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    Re: The "Right Light"

    Quote Originally Posted by Adrian View Post
    One of the things that differentiate me from people who take really good photographs, is that they recognize good light when they see it.

    .....I wonder if anyone is aware of a resource anywhere that provides some good pointers as to what to look for.

    In my limited experience, the most valuable piece of equipment I have purchased in this regard, is a really good alarm clock.

    Being the guy {or gal} who drags out of bed to catch the light is probably 90% of the battle.

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    Re: The "Right Light"

    Quote Originally Posted by Bm7b5 View Post
    In my limited experience, the most valuable piece of equipment I have purchased in this regard, is a really good alarm clock.

    Being the guy {or gal} who drags out of bed to catch the light is probably 90% of the battle.
    So true, darn it (especially in summer time)

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    Re: The "Right Light"

    Hi Adrian,

    This idea is somewhat dependent upon camera features and is in some cases just impractical due to time or subject constraints, but I find it helps to review the image on the LCD with all the data, histograms, etc. turned off - save perhaps for the rule of thirds grid lines.

    Now you can imagine it is your PC screen, and critically review the entire frame area (right to the edges and into corners) for things like unhelpful picture content (including shadows) and assess composition better. Think 2D image, not the 3D world, in the latter, the brain ignores small stuff not part of the subject, but sat at your computer, you only have the 2D image and that's when all the things you didn't notice jump out at you.

    Ideally this should be done before you take the picture, but for some cameras, it may only be possible after, although that takes even more time.

    Sometimes you just have to take the shot with something in there you don't want, but with the fore-knowledge that you'll clone it out in PP, you can compose for better chance of success at that too.

    This doesn't detract from the reading recommendations above, go for those too, they will increase your chances of success.

    Now, if only I did that every time!

    Anyway, I hope that helps,
    Last edited by Dave Humphries; 22nd February 2009 at 08:30 AM. Reason: added PP comment

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    Re: The "Right Light"

    Quote Originally Posted by MoJo40 Design View Post

    For me I started out with one light and tried to figure out kind of images I could get.
    From there I introduced a reflector.
    After that I started using two lights then three and so on.

    Using a light meter will help you keep the ratios in line.

    I flipped through Vogue and picked out a couple of shots then tried to recreate the light.
    It gave the practice more meaning because I learned when I got the shot right and how to recreate it.
    Some really good points there Mojo.

    The sun is our main source of natural light.
    The clouds can act a diffuser to soften the light which is flattering for portraits. Overcast wedding days can be a godsend especially for wrinklier folk
    Other objects can act as refractors / reflectors / mirrors etc. such as the atmosphere, snow, water, buildings... to affect colour / shadows / contrast.

    I use an incident light meter (where poss) to ensure that the camera gets the right amount of light, which in turn controls highlight and shadow detail.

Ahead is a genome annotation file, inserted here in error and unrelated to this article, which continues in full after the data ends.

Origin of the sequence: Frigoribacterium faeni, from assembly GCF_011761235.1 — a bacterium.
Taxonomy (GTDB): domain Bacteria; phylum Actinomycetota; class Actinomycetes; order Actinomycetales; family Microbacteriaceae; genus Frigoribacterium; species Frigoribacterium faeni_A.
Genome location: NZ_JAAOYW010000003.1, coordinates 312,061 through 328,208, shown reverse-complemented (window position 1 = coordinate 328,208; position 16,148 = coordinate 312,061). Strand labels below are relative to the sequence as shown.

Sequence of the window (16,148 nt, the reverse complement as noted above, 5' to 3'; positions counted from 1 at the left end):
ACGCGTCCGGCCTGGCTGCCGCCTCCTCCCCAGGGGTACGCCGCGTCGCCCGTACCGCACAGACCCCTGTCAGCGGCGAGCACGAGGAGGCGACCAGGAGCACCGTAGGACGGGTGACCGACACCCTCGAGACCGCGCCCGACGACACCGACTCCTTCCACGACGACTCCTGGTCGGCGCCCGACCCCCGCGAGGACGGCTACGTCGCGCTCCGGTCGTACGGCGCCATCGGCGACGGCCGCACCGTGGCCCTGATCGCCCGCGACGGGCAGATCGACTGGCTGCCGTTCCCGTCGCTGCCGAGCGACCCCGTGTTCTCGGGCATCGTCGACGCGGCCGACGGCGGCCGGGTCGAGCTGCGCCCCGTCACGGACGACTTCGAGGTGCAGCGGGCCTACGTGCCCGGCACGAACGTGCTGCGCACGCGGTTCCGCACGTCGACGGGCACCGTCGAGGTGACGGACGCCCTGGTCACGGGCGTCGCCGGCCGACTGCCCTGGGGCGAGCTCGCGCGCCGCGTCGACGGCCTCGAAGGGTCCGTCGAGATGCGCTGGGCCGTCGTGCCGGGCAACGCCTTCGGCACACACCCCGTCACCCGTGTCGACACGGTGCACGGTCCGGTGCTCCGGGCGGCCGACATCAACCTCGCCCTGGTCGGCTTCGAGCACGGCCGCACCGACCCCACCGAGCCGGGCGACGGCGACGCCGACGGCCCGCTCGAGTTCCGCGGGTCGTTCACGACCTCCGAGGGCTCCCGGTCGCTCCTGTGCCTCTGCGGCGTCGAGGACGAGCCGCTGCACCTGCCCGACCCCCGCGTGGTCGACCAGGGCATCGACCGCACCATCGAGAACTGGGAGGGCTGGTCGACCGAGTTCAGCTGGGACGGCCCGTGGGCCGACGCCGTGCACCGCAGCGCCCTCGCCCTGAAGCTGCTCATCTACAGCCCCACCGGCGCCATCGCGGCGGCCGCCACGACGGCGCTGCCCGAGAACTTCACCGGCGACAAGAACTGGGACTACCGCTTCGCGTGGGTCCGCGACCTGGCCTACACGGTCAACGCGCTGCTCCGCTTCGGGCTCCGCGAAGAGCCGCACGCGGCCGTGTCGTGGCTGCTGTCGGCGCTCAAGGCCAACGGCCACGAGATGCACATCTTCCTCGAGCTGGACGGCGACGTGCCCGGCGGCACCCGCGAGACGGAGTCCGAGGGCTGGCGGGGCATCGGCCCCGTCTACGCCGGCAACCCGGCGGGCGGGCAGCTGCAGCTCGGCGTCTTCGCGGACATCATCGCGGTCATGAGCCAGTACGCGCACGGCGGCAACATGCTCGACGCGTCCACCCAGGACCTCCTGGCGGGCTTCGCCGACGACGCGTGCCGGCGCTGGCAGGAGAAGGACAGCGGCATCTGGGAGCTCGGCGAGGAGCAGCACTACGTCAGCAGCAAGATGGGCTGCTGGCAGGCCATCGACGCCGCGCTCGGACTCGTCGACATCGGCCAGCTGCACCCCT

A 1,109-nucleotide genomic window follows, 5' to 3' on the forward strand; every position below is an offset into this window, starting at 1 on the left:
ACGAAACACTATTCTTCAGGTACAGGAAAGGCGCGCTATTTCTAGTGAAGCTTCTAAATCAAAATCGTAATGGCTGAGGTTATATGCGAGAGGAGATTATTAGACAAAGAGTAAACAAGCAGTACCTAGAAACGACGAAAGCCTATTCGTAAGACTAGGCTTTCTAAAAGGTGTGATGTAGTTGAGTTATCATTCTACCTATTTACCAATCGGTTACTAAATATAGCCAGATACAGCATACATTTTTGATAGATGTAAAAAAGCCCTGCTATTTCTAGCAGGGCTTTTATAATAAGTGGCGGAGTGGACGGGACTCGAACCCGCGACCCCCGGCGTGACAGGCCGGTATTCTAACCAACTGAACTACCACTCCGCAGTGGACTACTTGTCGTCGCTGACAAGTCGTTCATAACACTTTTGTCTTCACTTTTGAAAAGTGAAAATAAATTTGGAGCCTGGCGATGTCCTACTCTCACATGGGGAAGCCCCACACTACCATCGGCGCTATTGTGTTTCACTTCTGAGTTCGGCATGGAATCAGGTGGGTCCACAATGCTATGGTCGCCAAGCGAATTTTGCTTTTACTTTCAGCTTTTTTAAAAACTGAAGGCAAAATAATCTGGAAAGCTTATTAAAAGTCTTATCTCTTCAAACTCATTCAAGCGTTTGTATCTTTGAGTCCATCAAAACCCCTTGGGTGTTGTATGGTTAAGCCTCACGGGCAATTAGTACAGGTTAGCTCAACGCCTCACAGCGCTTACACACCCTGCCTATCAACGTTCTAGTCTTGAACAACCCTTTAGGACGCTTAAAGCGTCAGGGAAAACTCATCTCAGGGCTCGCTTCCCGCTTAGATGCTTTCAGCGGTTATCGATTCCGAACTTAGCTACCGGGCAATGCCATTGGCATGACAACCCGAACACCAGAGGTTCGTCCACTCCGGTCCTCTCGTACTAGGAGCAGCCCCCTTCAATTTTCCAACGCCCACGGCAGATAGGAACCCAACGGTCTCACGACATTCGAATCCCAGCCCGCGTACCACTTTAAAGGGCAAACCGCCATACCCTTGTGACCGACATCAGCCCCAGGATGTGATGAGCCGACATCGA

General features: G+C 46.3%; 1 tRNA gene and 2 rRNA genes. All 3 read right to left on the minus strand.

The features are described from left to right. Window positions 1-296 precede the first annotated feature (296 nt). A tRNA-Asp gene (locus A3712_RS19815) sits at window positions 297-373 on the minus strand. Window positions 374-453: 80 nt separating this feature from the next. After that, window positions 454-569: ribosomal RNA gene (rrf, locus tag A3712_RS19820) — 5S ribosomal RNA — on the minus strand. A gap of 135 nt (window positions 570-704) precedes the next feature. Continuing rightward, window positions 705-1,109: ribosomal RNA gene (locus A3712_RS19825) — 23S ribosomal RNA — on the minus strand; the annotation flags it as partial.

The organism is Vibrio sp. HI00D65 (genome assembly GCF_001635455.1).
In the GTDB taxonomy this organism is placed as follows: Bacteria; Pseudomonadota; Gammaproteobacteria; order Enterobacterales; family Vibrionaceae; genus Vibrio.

Recreating a lighting state which you like will help you understand it.

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    Re: The "Right Light"

    Quote Originally Posted by Adrian View Post
    Often I find that I only really notice lighting defects (such as undesirable shadows or poor exposure) when I download the images onto my computer screen.
    Keep practicing. At some point you will have seen enough of your own "defects", and the problem will stick in your mind, and you will remember to look for it, consider it, and solve it. Eventually dealing with those particular defects just becomes almost unconscious. Then you will notice new defects, and can start working on them. I found disgust with my own awful photographs to be a great motivator. The road to perfection is long; just keep walking.

    Early in my obsession with photography I came upon this quote.

    "I am always mentally photographing everything as practice." - Minor White

    I began pretending I was carrying a virtual camera as I went about my daily activities. I found that without the camera actually in my hand the compulsion to pound the shutter button gave way to really considering the scene, the lighting, the perspective, etc.... I'd look for problems, and imagine how I might solve them. It was an easy and fun mental exercise, and I think it really helped me learn to think before I shot and have more discipline when I was really carrying the gear.

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    Re: The "Right Light"

    A simple tip that was given to me many years ago (more that I care to remember) regarding "seeing a shot". The tip mainly related to a 50mm lens but is very useful as I will explain later.

    Take an old fashioned matchbox and push the innards out of it, look through it and what you see approximates what you would see through a 50mm lens on a full frame camera.

    Now where this also comes in handy is "seeing the light" and contrast. When you look at a scene your brain is trying to cope with a large amount of information from a big area. If you look through the matchbox at the potential problem areas, you isolate a small section and so you can concentrate on the information you are looking for.

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    Re: The "Right Light"

    If you really want to learn to see enroll in Drawing 101 and Basic Design at your local college. Don't worry if you can't draw, or don't even want to learn. These classes are about learning to see what's really there (you didn't realize you mind and eyes are constantly playing tricks on you?), and learning how the 3D world translates into 2D. They'll cover composition, perspective, color, contrast, some lighting, optical illusions, etc... All of it except the pencil itself is very useful in creating photographs. In my opinion these classes taught me more useful things about creating good photographs than all of the actual photography classes I took in college combined.

  18. #18
    Moderator Dave Humphries's Avatar
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    Re: The "Right Light"

    I'd second Matt's idea, because thinking about it, I benefited similarly from doing both Art and Technical Drawing before I left school, which covered most of those things. I hadn't even realised the head start it must give me, I just know I don't struggle as much as some - mind you, I'm not sure I should be the judge.

    Cheers,